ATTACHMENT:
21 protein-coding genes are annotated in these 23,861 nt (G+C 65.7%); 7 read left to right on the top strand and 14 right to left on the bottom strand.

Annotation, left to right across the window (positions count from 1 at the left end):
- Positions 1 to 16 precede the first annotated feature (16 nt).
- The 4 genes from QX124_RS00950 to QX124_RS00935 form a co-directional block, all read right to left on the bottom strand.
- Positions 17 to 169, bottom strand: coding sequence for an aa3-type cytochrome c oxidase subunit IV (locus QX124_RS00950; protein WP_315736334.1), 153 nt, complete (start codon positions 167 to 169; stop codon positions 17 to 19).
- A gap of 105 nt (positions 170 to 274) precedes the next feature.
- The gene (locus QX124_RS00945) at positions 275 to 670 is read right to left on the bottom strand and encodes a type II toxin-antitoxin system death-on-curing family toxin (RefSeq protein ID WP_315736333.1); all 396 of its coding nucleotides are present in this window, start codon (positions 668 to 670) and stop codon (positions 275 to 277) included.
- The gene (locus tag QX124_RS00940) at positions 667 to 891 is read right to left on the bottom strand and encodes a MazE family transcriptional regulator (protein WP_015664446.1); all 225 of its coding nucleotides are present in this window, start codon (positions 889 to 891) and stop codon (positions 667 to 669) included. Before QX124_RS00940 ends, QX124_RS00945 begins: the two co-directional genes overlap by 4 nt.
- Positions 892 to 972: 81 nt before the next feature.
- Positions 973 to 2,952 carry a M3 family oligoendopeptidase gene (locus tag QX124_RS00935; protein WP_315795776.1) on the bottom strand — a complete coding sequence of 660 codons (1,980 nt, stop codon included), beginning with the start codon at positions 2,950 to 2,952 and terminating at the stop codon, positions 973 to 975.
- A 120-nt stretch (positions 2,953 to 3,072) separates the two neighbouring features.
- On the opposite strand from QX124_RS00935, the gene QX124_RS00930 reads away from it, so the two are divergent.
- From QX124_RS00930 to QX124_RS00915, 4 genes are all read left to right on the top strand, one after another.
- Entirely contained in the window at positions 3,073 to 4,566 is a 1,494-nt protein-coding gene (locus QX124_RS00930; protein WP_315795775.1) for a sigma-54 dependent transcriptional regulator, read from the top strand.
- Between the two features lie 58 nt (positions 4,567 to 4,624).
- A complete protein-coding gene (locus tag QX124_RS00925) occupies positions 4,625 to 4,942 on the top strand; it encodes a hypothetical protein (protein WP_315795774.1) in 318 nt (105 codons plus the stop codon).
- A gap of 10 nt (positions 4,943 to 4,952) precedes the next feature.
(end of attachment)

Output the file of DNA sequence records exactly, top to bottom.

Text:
21 protein-coding genes are annotated in these 23,861 nt (G+C 65.7%); 7 read left to right on the top strand and 14 right to left on the bottom strand.

Annotation, left to right across the window (positions count from 1 at the left end):
- Positions 1 to 16 precede the first annotated feature (16 nt).
- The 4 genes from QX124_RS00950 to QX124_RS00935 form a co-directional block, all read right to left on the bottom strand.
- Positions 17 to 169, bottom strand: coding sequence for an aa3-type cytochrome c oxidase subunit IV (locus QX124_RS00950; protein WP_315736334.1), 153 nt, complete (start codon positions 167 to 169; stop codon positions 17 to 19).
- A gap of 105 nt (positions 170 to 274) precedes the next feature.
- The gene (locus QX124_RS00945) at positions 275 to 670 is read right to left on the bottom strand and encodes a type II toxin-antitoxin system death-on-curing family toxin (RefSeq protein ID WP_315736333.1); all 396 of its coding nucleotides are present in this window, start codon (positions 668 to 670) and stop codon (positions 275 to 277) included.
- The gene (locus tag QX124_RS00940) at positions 667 to 891 is read right to left on the bottom strand and encodes a MazE family transcriptional regulator (protein WP_015664446.1); all 225 of its coding nucleotides are present in this window, start codon (positions 889 to 891) and stop codon (positions 667 to 669) included. Before QX124_RS00940 ends, QX124_RS00945 begins: the two co-directional genes overlap by 4 nt.
- Positions 892 to 972: 81 nt before the next feature.
- Positions 973 to 2,952 carry a M3 family oligoendopeptidase gene (locus tag QX124_RS00935; protein WP_315795776.1) on the bottom strand — a complete coding sequence of 660 codons (1,980 nt, stop codon included), beginning with the start codon at positions 2,950 to 2,952 and terminating at the stop codon, positions 973 to 975.
- A 120-nt stretch (positions 2,953 to 3,072) separates the two neighbouring features.
- On the opposite strand from QX124_RS00935, the gene QX124_RS00930 reads away from it, so the two are divergent.
- From QX124_RS00930 to QX124_RS00915, 4 genes are all read left to right on the top strand, one after another.
- Entirely contained in the window at positions 3,073 to 4,566 is a 1,494-nt protein-coding gene (locus QX124_RS00930; protein WP_315795775.1) for a sigma-54 dependent transcriptional regulator, read from the top strand.
- Between the two features lie 58 nt (positions 4,567 to 4,624).
- A complete protein-coding gene (locus tag QX124_RS00925) occupies positions 4,625 to 4,942 on the top strand; it encodes a hypothetical protein (protein WP_315795774.1) in 318 nt (105 codons plus the stop codon).
- A gap of 10 nt (positions 4,943 to 4,952) precedes the next feature.